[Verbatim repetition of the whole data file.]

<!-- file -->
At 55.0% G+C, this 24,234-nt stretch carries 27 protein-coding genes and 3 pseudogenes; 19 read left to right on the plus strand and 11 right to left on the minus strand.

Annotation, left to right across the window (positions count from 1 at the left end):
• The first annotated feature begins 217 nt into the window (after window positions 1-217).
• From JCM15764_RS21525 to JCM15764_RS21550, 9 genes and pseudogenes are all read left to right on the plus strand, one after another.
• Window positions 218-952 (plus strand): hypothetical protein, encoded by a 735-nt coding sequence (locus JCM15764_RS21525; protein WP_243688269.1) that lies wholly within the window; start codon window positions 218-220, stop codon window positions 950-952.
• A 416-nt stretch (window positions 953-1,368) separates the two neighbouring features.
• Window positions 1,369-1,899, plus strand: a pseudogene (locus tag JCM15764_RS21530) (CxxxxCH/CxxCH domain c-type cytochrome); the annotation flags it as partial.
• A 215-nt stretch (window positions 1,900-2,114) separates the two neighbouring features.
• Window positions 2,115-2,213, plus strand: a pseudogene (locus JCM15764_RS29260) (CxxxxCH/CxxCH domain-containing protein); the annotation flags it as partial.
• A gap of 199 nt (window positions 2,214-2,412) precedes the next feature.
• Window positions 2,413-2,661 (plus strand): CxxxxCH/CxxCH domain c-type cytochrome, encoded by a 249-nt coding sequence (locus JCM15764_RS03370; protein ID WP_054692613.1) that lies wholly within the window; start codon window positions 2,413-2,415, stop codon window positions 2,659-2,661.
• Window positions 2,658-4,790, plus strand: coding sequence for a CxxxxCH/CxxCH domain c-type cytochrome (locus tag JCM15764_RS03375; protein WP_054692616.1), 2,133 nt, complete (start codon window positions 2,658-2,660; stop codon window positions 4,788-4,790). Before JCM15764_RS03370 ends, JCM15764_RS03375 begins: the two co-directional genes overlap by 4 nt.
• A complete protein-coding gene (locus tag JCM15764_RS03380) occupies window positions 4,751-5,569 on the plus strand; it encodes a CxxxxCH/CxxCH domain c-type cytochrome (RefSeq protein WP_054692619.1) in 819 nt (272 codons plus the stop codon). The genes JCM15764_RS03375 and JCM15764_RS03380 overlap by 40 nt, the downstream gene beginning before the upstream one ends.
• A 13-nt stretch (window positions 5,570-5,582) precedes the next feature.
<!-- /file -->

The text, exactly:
At 55.0% G+C, this 24,234-nt stretch carries 27 protein-coding genes and 3 pseudogenes; 19 read left to right on the plus strand and 11 right to left on the minus strand.

Annotation, left to right across the window (positions count from 1 at the left end):
• The first annotated feature begins 217 nt into the window (after window positions 1-217).
• From JCM15764_RS21525 to JCM15764_RS21550, 9 genes and pseudogenes are all read left to right on the plus strand, one after another.
• Window positions 218-952 (plus strand): hypothetical protein, encoded by a 735-nt coding sequence (locus JCM15764_RS21525; protein WP_243688269.1) that lies wholly within the window; start codon window positions 218-220, stop codon window positions 950-952.
• A 416-nt stretch (window positions 953-1,368) separates the two neighbouring features.
• Window positions 1,369-1,899, plus strand: a pseudogene (locus tag JCM15764_RS21530) (CxxxxCH/CxxCH domain c-type cytochrome); the annotation flags it as partial.
• A 215-nt stretch (window positions 1,900-2,114) separates the two neighbouring features.
• Window positions 2,115-2,213, plus strand: a pseudogene (locus JCM15764_RS29260) (CxxxxCH/CxxCH domain-containing protein); the annotation flags it as partial.
• A gap of 199 nt (window positions 2,214-2,412) precedes the next feature.
• Window positions 2,413-2,661 (plus strand): CxxxxCH/CxxCH domain c-type cytochrome, encoded by a 249-nt coding sequence (locus JCM15764_RS03370; protein ID WP_054692613.1) that lies wholly within the window; start codon window positions 2,413-2,415, stop codon window positions 2,659-2,661.
• Window positions 2,658-4,790, plus strand: coding sequence for a CxxxxCH/CxxCH domain c-type cytochrome (locus tag JCM15764_RS03375; protein WP_054692616.1), 2,133 nt, complete (start codon window positions 2,658-2,660; stop codon window positions 4,788-4,790). Before JCM15764_RS03370 ends, JCM15764_RS03375 begins: the two co-directional genes overlap by 4 nt.
• A complete protein-coding gene (locus tag JCM15764_RS03380) occupies window positions 4,751-5,569 on the plus strand; it encodes a CxxxxCH/CxxCH domain c-type cytochrome (RefSeq protein WP_054692619.1) in 819 nt (272 codons plus the stop codon). The genes JCM15764_RS03375 and JCM15764_RS03380 overlap by 40 nt, the downstream gene beginning before the upstream one ends.
• A 13-nt stretch (window positions 5,570-5,582) precedes the next feature.